As the use of cash payments falls to an all-time low during the COVID-19 pandemic, Anneliese Dodds, Shadow Chancellor of the Exchequer and Labour MP for Oxford East, has called for an end to its “uncontrolled retreat”.
In the context of the pandemic, the Shadow Chancellor has argued that the increasing number of shops which only accept card has made the issue “more urgent”. Dodds raised such concerns in a letter to the Chancellor of the Exchequer, Rishi Sunak, in which she warned of “no one really having a grip” on the consequences of the rapid decline in cash usage. She particularly emphasised the “unequal effects of this on different parts of the community”.
The use of cash payments was already clearly in decline before the coronavirus pandemic; in the last quarter of 2017 payments made by debit card became more frequent than cash payments for the first time, according to UK Finance. However, the restrictions on businesses due to lockdowns as part of the government’s response to the coronavirus pandemic has had the impact of drastically reducing the use of cash even further. At the height of the lockdown in March of last year, ATM withdrawals fell about 60% compared to 2019, and withdrawals remain down considerably.
At the same time, according to Which?, bank branches have been shutting at an average rate of 55 per month over the last five years, making it increasingly difficult to perform banking in person. This has prompted the shadow chancellor to call for the government to fulfil its “promise of legislation” to curb the loss of cash infrastructure. Sweden could provide a model for this, as there banks are being legally obliged to “provide cash to customers in all parts of the country”, according to The Times.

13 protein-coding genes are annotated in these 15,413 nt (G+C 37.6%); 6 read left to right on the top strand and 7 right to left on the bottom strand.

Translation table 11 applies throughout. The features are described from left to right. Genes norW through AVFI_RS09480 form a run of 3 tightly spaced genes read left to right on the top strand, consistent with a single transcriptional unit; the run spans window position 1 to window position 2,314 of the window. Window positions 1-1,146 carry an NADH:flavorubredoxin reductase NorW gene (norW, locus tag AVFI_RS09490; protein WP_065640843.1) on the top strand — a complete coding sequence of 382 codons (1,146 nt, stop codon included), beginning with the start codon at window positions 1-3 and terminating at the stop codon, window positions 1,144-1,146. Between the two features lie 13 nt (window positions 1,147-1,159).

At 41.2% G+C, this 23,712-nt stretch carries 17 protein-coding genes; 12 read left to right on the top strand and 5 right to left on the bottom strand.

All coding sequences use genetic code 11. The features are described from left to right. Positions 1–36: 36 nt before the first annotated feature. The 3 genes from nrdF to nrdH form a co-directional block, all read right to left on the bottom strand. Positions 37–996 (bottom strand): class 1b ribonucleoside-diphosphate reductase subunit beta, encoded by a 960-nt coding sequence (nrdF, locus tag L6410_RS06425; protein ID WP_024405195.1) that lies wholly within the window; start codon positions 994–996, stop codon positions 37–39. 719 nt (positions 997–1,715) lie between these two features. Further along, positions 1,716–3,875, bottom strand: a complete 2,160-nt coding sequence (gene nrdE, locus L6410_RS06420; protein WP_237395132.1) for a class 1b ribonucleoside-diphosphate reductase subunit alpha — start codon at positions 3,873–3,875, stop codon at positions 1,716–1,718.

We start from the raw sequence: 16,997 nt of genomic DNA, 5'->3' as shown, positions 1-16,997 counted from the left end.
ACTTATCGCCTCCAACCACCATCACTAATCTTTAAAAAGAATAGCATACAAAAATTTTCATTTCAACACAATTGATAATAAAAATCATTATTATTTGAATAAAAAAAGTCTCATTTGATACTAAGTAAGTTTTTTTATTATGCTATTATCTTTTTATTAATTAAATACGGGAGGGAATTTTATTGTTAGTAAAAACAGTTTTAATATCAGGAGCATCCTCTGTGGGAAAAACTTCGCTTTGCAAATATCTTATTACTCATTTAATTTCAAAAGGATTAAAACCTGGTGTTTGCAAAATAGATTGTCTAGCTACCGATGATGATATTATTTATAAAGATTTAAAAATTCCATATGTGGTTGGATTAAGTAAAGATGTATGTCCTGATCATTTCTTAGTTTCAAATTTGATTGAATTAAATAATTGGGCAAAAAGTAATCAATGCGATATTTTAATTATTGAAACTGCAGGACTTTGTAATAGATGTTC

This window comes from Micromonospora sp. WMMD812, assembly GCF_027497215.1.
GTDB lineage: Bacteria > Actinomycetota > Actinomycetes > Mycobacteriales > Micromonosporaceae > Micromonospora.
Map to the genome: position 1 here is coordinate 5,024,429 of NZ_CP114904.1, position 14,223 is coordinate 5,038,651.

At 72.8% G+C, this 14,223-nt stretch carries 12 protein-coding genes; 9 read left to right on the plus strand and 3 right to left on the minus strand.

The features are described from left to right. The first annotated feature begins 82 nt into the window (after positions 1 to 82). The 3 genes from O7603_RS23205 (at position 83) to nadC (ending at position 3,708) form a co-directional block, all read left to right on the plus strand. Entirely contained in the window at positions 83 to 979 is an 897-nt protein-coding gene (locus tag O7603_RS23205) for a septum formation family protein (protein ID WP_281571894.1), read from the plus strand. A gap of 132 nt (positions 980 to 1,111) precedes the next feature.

The abandonment of cash by many young adults is significant, with polling by YouGov finding that 57% of 18 to 24 year-olds only use cash if they “have to”. Meanwhile, only 3% of that generation relies solely on cash payments, and a striking 41% have not handled cash in the last month. Lockdown restrictions have further decreased the use of cash infrastructure amongst young adults, with the proportion of them performing banking in a branch decreasing by over two-thirds.
Despite the infrequent use of cash by most young adults, another YouGov poll on cash found that nearly half of Britons thought a cashless society would be a negative thing, suggesting that many are sympathetic to the concerns raised by Dodds on the issue.
UK adults who are in the generally lower income C2DE social groups, and the over 50s, remain significantly more likely to have made recent use of cash. Indeed, Natalie Ceeney, chairwoman of Innovate Finance fintech trade body, has calculated that 8 million Britons remain reliant on cash, per The Times‘ article above.
The continued use of cash by some demographics supports the fears of the shadow chancellor that the decline of support for cash risks marginalising “different parts of the community”. Given the rapid loss of cash infrastructure in the wake of the pandemic, Dodds says that legislative action must be taken to protect cash before “time runs out”.
Anneliese Dodds has been contacted for comment.
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